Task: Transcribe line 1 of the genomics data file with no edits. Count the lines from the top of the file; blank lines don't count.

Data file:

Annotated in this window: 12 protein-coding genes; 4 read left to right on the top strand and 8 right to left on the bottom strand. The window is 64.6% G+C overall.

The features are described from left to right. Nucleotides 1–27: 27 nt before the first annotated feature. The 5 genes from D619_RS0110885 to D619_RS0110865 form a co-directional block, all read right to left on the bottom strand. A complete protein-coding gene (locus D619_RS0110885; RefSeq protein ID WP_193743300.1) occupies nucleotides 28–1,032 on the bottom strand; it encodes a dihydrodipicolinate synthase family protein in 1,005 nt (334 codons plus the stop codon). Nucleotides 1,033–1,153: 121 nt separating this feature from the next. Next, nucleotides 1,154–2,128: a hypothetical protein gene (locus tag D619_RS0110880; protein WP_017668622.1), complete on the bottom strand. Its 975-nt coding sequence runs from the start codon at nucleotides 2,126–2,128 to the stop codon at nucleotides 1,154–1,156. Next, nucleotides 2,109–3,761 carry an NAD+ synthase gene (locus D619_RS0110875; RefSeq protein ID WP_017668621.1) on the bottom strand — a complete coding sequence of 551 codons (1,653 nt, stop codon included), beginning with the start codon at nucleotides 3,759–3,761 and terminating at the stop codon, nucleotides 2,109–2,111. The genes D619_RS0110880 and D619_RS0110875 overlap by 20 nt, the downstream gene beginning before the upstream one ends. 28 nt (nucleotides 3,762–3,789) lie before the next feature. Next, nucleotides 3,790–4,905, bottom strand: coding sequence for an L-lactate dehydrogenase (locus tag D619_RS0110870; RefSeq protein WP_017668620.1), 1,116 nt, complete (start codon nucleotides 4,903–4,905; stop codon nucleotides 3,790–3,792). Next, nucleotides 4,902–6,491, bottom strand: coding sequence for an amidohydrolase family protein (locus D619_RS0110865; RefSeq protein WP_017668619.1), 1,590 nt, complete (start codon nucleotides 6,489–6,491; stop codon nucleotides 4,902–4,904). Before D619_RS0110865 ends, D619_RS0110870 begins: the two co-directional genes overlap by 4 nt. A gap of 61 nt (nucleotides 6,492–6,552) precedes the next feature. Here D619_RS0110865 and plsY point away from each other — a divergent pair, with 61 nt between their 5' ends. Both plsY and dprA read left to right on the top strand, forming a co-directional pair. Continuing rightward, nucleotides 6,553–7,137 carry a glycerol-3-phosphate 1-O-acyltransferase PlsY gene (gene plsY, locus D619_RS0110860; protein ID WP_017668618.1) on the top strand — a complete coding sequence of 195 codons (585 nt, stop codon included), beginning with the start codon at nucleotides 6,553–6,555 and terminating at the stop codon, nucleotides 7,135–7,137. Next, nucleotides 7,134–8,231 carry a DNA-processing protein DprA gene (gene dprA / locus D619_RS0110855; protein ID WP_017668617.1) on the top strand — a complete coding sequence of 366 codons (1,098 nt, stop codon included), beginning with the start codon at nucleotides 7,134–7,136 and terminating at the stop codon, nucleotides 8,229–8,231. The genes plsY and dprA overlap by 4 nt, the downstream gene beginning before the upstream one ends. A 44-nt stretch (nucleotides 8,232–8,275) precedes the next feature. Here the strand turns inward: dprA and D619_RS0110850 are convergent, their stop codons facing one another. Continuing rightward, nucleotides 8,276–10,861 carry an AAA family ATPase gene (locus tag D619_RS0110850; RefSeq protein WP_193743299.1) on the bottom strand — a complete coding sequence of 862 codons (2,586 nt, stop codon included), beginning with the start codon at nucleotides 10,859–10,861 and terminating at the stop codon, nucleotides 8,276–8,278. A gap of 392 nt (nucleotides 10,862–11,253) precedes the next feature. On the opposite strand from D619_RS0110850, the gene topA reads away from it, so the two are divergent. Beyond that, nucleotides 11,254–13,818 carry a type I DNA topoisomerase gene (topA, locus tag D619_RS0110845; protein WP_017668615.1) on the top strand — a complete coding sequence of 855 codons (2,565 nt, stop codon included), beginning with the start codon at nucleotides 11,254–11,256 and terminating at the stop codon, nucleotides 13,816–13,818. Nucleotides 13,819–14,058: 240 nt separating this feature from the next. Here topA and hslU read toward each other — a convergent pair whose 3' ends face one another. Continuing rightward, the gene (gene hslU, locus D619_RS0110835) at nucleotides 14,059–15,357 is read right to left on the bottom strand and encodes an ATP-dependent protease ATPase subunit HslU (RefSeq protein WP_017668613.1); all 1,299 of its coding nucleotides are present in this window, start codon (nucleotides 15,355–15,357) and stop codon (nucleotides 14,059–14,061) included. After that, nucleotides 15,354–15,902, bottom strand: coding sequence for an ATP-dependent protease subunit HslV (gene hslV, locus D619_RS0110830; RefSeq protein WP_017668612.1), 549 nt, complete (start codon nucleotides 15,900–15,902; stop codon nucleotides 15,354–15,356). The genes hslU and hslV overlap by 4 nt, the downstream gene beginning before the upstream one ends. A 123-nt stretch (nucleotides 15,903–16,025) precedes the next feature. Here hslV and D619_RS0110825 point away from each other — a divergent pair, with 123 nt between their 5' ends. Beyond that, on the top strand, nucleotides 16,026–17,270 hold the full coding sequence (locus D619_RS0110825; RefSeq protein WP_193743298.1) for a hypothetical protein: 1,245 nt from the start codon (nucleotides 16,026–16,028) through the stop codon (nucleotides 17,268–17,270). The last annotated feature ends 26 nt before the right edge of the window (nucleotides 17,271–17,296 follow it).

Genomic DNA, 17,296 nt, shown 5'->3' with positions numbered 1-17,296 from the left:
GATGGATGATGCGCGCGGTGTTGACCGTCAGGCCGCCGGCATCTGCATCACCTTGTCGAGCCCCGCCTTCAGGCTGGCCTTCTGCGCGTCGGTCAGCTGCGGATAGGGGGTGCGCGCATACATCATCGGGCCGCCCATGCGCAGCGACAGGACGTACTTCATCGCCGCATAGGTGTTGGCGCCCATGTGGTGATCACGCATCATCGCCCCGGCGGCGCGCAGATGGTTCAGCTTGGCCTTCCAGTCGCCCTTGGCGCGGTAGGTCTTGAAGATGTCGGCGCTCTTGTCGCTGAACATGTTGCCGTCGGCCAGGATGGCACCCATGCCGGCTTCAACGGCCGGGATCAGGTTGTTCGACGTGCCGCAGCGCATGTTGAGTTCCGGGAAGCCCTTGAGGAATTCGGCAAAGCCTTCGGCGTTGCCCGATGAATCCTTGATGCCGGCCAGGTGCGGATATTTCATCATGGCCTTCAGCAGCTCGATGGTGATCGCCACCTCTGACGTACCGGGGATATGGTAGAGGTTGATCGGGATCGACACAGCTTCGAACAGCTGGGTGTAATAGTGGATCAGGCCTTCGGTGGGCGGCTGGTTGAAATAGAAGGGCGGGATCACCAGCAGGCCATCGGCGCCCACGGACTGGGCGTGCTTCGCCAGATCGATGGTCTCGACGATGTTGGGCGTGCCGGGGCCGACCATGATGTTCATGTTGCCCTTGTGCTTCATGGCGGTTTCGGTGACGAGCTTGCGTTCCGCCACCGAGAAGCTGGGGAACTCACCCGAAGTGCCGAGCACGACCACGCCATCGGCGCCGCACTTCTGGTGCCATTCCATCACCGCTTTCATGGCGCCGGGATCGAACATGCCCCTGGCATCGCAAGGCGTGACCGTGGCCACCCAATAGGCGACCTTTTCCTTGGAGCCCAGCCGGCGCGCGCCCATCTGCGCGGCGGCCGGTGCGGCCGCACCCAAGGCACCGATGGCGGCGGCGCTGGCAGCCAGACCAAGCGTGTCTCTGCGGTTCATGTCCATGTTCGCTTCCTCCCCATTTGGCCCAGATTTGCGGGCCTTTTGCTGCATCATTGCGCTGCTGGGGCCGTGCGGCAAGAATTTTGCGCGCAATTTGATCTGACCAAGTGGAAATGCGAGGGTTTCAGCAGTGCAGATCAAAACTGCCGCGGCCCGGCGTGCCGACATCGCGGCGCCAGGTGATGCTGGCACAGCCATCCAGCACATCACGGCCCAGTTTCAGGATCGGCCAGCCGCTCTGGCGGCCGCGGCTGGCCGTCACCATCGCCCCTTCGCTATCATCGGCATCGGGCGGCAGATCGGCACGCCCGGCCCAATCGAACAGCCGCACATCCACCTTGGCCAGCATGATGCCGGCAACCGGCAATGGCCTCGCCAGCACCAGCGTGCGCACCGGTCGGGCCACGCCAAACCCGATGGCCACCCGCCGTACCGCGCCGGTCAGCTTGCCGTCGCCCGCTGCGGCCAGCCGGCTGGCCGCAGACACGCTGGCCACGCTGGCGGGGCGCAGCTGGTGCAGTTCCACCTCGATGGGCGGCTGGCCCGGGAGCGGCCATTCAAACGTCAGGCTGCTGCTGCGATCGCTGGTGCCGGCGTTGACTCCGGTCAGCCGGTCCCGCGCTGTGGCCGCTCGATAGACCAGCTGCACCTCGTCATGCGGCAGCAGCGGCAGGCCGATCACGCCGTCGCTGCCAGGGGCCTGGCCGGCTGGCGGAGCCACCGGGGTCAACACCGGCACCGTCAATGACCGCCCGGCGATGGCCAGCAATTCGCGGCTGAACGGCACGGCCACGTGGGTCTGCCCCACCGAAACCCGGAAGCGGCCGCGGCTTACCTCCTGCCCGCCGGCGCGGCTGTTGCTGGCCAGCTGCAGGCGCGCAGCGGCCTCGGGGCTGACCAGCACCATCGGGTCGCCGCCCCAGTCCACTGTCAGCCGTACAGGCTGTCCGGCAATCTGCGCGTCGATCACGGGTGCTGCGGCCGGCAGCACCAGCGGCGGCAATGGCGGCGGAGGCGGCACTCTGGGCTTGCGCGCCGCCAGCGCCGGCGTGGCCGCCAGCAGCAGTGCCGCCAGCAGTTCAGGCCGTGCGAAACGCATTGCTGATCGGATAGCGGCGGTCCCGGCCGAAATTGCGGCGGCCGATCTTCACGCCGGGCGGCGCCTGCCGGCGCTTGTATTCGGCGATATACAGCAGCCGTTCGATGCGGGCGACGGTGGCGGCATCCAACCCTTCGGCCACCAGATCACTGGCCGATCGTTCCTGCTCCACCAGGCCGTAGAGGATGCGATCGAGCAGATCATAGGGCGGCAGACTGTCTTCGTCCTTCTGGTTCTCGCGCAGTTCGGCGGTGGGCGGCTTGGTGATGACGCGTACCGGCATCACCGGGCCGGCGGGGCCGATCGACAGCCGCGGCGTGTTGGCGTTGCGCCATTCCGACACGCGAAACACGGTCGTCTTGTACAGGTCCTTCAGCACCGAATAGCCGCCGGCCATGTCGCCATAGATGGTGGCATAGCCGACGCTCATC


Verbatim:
Annotated in this window: 12 protein-coding genes; 4 read left to right on the top strand and 8 right to left on the bottom strand. The window is 64.6% G+C overall.